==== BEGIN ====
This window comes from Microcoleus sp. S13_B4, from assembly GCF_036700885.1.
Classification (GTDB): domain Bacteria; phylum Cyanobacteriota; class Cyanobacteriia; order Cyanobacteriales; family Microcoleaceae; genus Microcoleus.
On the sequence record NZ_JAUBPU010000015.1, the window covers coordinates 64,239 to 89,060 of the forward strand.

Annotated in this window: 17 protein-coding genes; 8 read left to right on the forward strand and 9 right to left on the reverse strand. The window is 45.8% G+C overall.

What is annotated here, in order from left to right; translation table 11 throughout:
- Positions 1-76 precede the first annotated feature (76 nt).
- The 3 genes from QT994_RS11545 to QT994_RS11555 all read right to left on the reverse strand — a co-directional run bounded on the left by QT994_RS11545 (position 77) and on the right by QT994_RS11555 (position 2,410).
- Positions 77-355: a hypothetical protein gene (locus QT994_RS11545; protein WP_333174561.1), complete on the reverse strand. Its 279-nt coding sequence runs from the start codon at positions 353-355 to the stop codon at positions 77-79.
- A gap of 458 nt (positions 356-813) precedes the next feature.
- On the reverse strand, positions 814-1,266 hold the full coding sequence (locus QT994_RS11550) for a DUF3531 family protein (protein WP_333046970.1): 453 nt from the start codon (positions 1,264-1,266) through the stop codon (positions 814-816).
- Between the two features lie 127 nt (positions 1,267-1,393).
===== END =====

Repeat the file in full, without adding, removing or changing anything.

This window comes from Microcoleus sp. S13_B4, from assembly GCF_036700885.1.
Classification (GTDB): domain Bacteria; phylum Cyanobacteriota; class Cyanobacteriia; order Cyanobacteriales; family Microcoleaceae; genus Microcoleus.
On the sequence record NZ_JAUBPU010000015.1, the window covers coordinates 64,239 to 89,060 of the forward strand.

Annotated in this window: 17 protein-coding genes; 8 read left to right on the forward strand and 9 right to left on the reverse strand. The window is 45.8% G+C overall.

What is annotated here, in order from left to right; translation table 11 throughout:
- Positions 1-76 precede the first annotated feature (76 nt).
- The 3 genes from QT994_RS11545 to QT994_RS11555 all read right to left on the reverse strand — a co-directional run bounded on the left by QT994_RS11545 (position 77) and on the right by QT994_RS11555 (position 2,410).
- Positions 77-355: a hypothetical protein gene (locus QT994_RS11545; protein WP_333174561.1), complete on the reverse strand. Its 279-nt coding sequence runs from the start codon at positions 353-355 to the stop codon at positions 77-79.
- A gap of 458 nt (positions 356-813) precedes the next feature.
- On the reverse strand, positions 814-1,266 hold the full coding sequence (locus QT994_RS11550) for a DUF3531 family protein (protein WP_333046970.1): 453 nt from the start codon (positions 1,264-1,266) through the stop codon (positions 814-816).
- Between the two features lie 127 nt (positions 1,267-1,393).